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Vineyard Conversions and the Fate of Coastal California Forestlands

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Reactive Regulation or Affirmative Land Use Planning?
Vineyard Conversions and
the Fate of Coastal California Forestlands

Peter Baye, John Holland, and Chris Poehlmann,
Friends of the Gualala River
February 16, 2006

The rising popularity and prestige of Pinot Noir wine is causing unprecedented and rapid changes of land use in Sonoma and Mendocino Counties. For the first time, traditional forestry and ranching in coastal mountains are being displaced by intensive agriculture. Sonoma County is now proposing new regulation of vineyard conversions in coastal forestlands, where the pressure for conversions has been most intense.

Entrepreneurs intent on capitalizing on this market trend have arrived in Sonoma’s coastal forests with plans to deforest the ridge tops and plant vineyards. Last year more timber conversion applications were filed with the California Department of Forestry than in the last 10 years. The scale of proposed vineyard conversions ranges from a few tens of acres, to massive projects approaching 2,000 acres. Despite the unprecedented proposed scope of land use change in the region affected, no county or state agency has initiated either land use planning or analysis efforts to deal with it.

Each vineyard proponent so far has pointed to the small individual size of their projects relative to the remaining forest land in the county (applying the impermissible “Ratio Approach” to cumulative impacts analysis) to argue their claim of no environmental impacts from their project. The lead CEQA agency for forest-vineyard conversion, California Department of Forestry (CDF) has casually adopted this invalid piecemealed cumulative impact perspective in its CEQA documents, and these have failed to withstand recent legal challenge. CDF has not required any true landscape-scale, geographic analysis of vineyard conversions in the Gualala River watershed, where most conversions are proposed.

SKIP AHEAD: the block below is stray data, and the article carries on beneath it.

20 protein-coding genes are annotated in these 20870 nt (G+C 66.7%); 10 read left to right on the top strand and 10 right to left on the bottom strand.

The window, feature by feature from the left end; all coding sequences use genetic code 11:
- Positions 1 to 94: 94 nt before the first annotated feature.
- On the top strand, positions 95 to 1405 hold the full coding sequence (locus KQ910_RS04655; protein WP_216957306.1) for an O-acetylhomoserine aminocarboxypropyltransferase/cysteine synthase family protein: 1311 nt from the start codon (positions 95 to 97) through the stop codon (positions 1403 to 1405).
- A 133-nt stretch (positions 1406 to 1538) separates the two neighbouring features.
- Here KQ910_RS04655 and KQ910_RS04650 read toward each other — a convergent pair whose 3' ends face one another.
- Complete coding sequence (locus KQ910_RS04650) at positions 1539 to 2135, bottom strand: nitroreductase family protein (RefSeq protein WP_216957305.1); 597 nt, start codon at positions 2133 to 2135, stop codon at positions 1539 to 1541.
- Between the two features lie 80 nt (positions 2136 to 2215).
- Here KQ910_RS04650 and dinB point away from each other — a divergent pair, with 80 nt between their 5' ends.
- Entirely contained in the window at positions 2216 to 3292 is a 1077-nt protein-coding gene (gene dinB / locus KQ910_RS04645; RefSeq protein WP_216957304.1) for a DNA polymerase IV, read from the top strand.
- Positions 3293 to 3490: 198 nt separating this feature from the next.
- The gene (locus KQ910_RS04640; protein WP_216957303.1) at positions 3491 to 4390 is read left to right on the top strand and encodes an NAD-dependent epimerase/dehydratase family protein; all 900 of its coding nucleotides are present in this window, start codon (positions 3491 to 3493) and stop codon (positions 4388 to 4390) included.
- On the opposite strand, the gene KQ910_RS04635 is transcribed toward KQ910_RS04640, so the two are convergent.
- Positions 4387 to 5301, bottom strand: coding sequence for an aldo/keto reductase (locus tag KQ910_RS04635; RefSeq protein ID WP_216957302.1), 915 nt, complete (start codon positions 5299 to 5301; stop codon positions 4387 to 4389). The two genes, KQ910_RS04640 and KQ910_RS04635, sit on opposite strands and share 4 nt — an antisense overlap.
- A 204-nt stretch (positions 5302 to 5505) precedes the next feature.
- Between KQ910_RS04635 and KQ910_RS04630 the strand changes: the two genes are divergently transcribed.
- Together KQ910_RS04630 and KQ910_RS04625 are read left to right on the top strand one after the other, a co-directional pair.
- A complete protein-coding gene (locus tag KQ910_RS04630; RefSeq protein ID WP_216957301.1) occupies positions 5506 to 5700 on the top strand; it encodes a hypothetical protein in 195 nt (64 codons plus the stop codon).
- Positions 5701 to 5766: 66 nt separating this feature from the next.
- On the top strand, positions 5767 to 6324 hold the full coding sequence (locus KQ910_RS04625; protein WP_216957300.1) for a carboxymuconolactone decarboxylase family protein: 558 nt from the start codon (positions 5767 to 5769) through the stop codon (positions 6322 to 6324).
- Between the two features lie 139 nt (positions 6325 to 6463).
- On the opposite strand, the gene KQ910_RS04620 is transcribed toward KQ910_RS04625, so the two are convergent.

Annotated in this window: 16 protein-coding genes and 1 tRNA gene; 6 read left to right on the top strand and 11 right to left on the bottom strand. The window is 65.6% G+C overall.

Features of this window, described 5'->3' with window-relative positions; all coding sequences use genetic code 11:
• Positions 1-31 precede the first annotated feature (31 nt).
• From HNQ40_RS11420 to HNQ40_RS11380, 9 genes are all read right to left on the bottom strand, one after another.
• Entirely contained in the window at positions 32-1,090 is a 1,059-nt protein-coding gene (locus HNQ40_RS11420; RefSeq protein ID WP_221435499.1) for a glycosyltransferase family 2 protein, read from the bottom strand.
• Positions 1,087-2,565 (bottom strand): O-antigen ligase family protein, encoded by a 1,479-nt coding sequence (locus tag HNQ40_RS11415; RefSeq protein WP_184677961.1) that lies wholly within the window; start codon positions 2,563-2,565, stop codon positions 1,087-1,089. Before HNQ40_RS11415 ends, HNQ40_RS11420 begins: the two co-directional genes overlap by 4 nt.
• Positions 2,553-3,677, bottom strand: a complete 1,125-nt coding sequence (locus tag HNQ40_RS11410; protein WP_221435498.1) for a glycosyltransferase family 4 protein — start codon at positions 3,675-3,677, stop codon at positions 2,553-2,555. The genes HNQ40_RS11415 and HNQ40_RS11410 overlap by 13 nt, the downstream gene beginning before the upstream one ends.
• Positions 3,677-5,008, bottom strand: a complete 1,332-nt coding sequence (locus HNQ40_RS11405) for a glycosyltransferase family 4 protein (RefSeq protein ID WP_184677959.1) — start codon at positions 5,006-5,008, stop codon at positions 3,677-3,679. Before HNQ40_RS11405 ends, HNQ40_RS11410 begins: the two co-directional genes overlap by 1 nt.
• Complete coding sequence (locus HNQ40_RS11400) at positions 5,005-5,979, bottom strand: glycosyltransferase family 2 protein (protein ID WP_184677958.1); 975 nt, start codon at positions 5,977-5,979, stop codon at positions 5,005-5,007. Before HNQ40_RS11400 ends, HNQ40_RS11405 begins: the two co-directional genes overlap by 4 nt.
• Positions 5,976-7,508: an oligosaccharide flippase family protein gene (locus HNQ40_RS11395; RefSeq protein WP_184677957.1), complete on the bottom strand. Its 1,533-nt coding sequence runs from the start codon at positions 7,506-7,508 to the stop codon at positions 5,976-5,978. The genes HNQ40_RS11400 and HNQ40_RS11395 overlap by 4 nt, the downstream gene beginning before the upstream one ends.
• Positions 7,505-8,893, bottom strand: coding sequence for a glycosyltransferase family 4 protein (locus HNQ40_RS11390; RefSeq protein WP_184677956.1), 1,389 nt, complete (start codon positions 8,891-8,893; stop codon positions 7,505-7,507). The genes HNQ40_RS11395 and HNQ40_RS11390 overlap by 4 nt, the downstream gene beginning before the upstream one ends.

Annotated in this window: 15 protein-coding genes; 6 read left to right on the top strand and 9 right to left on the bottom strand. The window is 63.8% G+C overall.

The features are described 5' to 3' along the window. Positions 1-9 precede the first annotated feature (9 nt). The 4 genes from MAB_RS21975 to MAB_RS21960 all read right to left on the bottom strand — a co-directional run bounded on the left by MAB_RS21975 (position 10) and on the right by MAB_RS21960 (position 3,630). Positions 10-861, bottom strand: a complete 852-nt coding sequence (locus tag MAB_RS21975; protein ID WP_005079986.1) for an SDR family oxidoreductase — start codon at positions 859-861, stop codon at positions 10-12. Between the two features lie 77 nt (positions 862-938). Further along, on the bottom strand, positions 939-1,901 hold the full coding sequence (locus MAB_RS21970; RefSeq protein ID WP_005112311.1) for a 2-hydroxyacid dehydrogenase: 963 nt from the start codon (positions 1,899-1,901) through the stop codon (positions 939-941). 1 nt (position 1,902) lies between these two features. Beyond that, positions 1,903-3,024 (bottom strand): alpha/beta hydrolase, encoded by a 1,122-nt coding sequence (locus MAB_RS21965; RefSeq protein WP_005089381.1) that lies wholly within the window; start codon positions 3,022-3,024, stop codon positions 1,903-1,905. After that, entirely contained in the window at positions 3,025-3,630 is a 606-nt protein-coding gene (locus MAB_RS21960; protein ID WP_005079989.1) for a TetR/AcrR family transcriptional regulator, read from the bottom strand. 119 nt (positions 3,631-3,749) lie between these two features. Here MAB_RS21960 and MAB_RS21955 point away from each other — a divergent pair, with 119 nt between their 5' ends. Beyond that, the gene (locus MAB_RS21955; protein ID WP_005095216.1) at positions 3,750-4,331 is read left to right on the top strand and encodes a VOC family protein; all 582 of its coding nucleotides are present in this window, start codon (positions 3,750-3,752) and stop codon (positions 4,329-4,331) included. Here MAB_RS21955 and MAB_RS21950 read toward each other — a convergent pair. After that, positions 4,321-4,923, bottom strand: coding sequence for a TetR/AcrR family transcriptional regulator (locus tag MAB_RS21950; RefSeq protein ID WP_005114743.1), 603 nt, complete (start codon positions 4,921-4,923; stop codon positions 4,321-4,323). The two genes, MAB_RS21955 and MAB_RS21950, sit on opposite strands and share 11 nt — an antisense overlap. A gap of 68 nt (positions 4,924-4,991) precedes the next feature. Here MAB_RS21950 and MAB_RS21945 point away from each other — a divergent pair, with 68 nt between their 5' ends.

Sonoma County is updating its General Plan, and is considering broad land use zoning restrictions on vineyard conversion in forestland. But as the regulatory language of a proposed conversion ordinance evolved, it degenerated from forest protection into a nominal “no net loss” compensatory mitigation system for vineyard conversion with no geographic land use planning component whatever. It instead erected the foundations of a quid pro quo mitigated permit process for forest-to-vineyard conversions. No natural resource experts, land use planning experts, state resource agencies (even trustee agencies) were consulted in the formulation of the ordinance.